The care capacity of the cardiology department in Bern (Switzerland) was almost twice as large as the one in Lutsk (Ukraine). In the year 2010 in Lutsk City Hospital, facilities for coronary angiography and PCI were not available, whereas in Gdansk (Poland) most patients and in Bern (Switzerland) all patients fulfilling the inclusion criteria receive coronary angiography and, if considered to be appropriate, one or more stent implantations. The average duration of hospitalisation in ACS patients was inversely related to the socioeconomic situation.
Treatment modalities and medication at discharge in the three study centres are summarised in table 4.
Coronary angiography was performed in the acute phase in all patients fulfilling the inclusion criteria for this study in the study centre in Bern (Switzerland) and in almost all patients in Gdansk (Poland). PCI was the first choice therapy if indicated both in Bern (Switzerland) and in Gdansk (Poland), while it was not performed at all at the study centre in Lutsk (Ukraine) where some patients received fibrinolysis therapy. The remaining patients did not receive any reperfusion therapy at all in this Ukrainian centre.
At discharge, most patients were treated with antiplatelets, statins, ACEIs or ARBs, and β-blockers in all three study centres. The prescription of ACEIs or ARBs at discharge was somewhat lower in Lutsk (Ukraine), whereas the prescription of β-blockers was considerably higher in Bern (Switzerland) and Lutsk (Ukraine) compared with Gdansk (Poland).
Medication, cardiac rehabilitation attendance and all-cause mortality at follow-up are summarised in table 5.
The response rate was 84.3% in Switzerland and 61.6% in Poland, whereas in Gdansk (Poland) only 205/375 patients (54%) agreed and took part at follow-up evaluation sharing with us their data. In Bern (Switzerland), the use of antiplatelets, statins, ACEIs or ARBs, and β-blockers remained relatively high at follow-up. In Gdansk, there was a slight but significant decrease in the use of antiplatelets, statins, ACEIs or ARBs (p<0.001 for decrease in antiplatelets and statins, p=0.022 for ACEIs or ARB), whereas the use of β-blockers increased slightly over time (p=0.217). In Lutsk (Ukraine), drug use decreased drastically (p<0.001 for decrease in the use of all drugs) and was significantly lower than in both other hospital populations.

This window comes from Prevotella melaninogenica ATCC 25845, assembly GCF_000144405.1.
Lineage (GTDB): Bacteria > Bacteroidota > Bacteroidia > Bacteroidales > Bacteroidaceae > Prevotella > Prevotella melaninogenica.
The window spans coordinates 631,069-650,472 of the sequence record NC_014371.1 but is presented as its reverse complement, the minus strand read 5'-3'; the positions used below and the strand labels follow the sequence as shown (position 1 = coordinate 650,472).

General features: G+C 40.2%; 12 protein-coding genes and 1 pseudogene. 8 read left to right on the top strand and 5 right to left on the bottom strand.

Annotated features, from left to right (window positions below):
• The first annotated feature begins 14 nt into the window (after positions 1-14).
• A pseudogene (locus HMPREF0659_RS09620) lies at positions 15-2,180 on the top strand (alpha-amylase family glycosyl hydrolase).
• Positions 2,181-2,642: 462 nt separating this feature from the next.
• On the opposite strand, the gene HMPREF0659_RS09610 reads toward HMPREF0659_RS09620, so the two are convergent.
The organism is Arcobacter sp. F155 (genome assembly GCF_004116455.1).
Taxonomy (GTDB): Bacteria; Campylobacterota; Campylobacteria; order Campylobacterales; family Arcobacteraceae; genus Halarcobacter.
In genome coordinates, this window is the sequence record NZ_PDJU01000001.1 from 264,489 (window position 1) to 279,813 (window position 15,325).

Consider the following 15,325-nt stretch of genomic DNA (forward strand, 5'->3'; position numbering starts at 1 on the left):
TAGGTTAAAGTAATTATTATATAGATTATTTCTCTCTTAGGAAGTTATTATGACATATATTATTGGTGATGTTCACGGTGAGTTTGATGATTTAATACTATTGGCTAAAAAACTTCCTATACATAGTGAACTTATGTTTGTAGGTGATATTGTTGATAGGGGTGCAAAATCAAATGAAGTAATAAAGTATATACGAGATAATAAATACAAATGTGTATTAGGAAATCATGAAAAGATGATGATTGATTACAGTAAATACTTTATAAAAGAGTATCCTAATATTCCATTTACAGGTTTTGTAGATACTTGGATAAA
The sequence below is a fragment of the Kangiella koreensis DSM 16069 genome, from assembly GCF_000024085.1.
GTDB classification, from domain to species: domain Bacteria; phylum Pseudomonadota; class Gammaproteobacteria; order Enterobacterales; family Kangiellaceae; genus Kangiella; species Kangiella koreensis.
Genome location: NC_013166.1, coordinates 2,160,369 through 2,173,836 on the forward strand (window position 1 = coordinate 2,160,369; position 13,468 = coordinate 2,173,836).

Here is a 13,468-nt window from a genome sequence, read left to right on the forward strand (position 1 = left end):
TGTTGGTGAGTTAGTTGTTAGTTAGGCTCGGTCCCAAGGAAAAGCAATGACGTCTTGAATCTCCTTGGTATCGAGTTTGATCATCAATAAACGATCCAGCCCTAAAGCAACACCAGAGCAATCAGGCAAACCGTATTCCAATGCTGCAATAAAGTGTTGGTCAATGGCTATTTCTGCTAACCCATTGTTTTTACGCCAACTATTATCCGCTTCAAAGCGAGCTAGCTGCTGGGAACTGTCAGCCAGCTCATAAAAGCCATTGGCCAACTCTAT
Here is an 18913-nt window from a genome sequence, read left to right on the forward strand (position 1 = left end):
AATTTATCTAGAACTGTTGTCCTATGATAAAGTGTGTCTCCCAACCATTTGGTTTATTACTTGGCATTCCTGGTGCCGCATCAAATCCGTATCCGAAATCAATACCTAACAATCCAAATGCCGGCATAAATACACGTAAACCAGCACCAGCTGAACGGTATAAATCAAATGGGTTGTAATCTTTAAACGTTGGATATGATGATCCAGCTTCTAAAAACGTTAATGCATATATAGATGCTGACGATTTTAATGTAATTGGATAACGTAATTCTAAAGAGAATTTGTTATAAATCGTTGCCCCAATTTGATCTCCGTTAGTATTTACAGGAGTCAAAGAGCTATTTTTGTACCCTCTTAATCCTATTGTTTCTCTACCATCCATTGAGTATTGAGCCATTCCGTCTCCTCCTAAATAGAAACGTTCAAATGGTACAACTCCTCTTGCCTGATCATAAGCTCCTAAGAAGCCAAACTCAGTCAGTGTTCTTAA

The participation in any cardiac rehabilitation programme was highest in Bern (Switzerland) and lowest in Lutsk (Ukraine). In Bern (Switzerland), most patients have easy access to outpatient cardiac rehabilitation programmes and are referred to inpatient rehabilitation on request or if they are at increased risk or in need of intense surveillance and treatment. In Gdansk (Poland), only half of the patients have access to cardiac rehabilitation programmes mostly due to lack of insurance coverage. In Ukraine, the cardiac rehabilitation system is in a transitional state. Although the old Soviet system with cardiac rehabilitation resorts (sanatoria) has neither shown to be effective in economical nor medical aspects, this system still exists. Lutsk City Hospital has a rehabilitation department with 20 beds for early rehabilitation after MI and stroke. Ten patients attended this inpatient rehabilitation programme, six patients were in sanatoria and eight patients attended an outpatient rehabilitation programme. Theoretically, all patients receive recommendations for self-rehabilitation and are regularly controlled by a cardiologist in an outpatient department in Lutsk (Ukraine).
All-cause mortality at 3.5 year follow-up was 4.6% in Bern (Switzerland), 8.5% in Gdansk (Poland) and 14.6% in Lutsk (Ukraine).
To find independent predictors of 3.5 year mortality, multivariate logistic regression analysis was performed. Lung disease (12.03 (2.16 to 67.11), p=0.005), renal disease (6.31 (1.63 to 24.5), p=0.008) and diabetes (7.6 (2.58 to 22.38), p=0) were found to be mortality predictors in Bern (Switzerland), whereas age (1.09 (1.02 to 1.17), p=0.015) was found to be a mortality predictor in Gdansk (Poland). No single baseline parameter was found to predict mortality in Lutsk (Ukraine). Although the relation of STEMI versus non-STEMI varies significantly between countries, this relation was not found to predict mortality in the three study centres (p=0.626 for Bern (Switzerland), p=0.379 for Gdansk (Poland) and p=0.802 for Lutsk (Ukraine)).